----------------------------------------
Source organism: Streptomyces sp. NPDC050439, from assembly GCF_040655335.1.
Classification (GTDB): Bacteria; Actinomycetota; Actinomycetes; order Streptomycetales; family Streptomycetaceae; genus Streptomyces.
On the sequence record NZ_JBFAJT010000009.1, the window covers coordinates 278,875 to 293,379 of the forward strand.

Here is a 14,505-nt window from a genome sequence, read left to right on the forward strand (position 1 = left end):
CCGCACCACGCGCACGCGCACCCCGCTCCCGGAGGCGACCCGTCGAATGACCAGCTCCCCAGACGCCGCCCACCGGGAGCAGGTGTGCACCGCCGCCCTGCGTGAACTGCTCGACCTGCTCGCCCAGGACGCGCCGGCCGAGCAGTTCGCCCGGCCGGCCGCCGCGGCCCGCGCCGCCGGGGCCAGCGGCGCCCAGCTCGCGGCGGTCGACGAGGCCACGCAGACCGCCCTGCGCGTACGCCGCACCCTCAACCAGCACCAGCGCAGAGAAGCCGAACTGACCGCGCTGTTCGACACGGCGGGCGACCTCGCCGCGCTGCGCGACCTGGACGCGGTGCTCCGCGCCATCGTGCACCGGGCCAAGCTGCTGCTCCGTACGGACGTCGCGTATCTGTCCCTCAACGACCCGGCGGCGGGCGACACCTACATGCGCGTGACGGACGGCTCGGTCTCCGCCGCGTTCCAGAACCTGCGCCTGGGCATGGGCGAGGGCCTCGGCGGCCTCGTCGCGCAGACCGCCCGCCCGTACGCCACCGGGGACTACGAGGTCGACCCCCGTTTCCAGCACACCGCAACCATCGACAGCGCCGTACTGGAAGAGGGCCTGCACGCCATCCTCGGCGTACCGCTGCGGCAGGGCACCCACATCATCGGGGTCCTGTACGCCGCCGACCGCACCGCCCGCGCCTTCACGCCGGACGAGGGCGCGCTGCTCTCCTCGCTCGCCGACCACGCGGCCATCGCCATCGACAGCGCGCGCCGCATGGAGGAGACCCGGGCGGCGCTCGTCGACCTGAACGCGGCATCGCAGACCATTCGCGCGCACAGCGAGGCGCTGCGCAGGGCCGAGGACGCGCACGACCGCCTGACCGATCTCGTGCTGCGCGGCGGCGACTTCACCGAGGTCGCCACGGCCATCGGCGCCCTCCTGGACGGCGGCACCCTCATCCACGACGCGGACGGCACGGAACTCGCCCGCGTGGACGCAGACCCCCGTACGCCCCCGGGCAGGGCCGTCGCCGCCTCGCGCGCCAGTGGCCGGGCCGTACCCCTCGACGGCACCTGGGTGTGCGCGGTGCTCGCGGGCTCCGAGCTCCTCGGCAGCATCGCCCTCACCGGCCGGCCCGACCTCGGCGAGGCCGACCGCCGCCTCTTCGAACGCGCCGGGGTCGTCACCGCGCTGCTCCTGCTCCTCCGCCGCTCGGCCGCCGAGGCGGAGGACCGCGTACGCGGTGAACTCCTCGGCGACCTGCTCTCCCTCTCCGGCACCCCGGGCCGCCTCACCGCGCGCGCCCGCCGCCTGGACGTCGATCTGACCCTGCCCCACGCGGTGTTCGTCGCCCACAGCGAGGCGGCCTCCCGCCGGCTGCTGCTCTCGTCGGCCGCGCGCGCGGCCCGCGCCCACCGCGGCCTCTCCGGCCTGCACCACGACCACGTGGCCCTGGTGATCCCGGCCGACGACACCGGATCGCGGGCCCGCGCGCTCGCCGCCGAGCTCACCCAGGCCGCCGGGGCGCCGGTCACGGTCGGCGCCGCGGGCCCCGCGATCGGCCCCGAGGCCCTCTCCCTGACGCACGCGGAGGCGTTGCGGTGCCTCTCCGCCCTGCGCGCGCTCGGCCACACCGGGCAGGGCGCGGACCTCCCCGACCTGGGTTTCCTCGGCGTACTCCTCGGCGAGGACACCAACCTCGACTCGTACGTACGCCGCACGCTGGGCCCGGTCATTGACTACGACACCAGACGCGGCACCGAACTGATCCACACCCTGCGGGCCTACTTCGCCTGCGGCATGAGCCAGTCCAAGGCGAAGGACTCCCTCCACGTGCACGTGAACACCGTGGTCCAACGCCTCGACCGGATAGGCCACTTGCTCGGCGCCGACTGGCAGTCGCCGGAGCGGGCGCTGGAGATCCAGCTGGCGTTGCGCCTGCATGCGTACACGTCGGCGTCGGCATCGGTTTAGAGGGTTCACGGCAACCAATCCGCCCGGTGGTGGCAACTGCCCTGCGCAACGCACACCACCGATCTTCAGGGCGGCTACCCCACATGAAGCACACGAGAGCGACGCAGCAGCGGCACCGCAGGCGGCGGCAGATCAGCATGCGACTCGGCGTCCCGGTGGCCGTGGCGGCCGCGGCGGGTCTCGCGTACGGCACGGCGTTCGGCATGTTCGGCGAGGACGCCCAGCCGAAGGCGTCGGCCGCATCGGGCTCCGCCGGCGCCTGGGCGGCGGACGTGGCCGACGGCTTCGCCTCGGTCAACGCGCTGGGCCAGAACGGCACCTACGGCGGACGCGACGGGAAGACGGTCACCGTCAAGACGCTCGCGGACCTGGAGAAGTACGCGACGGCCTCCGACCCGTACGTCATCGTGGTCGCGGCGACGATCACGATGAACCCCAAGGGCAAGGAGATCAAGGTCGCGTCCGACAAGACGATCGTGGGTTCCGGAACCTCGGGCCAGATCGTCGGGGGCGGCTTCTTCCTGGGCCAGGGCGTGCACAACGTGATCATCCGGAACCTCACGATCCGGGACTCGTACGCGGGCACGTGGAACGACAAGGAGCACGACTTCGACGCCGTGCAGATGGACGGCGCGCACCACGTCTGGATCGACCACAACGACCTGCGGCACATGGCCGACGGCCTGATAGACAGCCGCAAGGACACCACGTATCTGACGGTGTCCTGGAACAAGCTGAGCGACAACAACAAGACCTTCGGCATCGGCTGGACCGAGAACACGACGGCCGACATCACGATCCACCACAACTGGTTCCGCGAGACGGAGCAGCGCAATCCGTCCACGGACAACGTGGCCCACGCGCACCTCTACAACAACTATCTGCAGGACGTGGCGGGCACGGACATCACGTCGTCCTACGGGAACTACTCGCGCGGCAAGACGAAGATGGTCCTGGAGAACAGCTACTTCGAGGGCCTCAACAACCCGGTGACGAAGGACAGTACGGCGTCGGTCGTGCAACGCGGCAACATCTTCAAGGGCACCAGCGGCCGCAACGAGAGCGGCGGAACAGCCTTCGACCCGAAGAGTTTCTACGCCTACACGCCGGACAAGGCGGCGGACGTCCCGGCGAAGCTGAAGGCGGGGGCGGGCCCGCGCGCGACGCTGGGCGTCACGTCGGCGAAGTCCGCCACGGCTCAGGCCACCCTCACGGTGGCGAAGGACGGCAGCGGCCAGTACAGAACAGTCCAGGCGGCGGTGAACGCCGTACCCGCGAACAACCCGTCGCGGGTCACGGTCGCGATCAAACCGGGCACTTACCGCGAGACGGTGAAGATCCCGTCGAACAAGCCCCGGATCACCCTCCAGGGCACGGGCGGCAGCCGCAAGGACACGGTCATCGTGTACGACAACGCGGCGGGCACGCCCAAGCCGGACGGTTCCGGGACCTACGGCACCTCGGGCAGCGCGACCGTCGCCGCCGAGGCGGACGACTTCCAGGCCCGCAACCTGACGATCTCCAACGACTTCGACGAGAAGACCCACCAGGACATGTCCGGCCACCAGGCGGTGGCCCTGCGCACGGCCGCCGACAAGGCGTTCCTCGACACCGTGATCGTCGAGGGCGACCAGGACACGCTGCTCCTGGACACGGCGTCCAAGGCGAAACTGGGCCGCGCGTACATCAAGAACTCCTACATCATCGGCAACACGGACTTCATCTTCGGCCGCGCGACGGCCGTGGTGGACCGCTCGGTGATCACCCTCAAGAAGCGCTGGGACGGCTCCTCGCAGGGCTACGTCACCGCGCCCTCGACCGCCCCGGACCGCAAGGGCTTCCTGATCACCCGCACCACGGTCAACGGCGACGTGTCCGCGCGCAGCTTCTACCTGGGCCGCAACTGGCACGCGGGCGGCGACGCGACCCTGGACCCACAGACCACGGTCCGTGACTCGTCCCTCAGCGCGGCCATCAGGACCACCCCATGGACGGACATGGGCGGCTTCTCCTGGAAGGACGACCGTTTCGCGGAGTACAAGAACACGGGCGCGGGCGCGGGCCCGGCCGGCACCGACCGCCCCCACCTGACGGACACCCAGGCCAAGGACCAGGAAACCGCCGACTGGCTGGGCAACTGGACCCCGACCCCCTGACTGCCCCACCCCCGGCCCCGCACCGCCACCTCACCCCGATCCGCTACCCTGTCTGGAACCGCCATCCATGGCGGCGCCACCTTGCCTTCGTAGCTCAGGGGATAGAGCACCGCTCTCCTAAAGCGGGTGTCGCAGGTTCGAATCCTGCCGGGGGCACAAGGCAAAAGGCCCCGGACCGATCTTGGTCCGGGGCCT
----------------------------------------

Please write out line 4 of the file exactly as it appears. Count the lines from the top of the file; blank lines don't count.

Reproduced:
Here is a 14,505-nt window from a genome sequence, read left to right on the forward strand (position 1 = left end):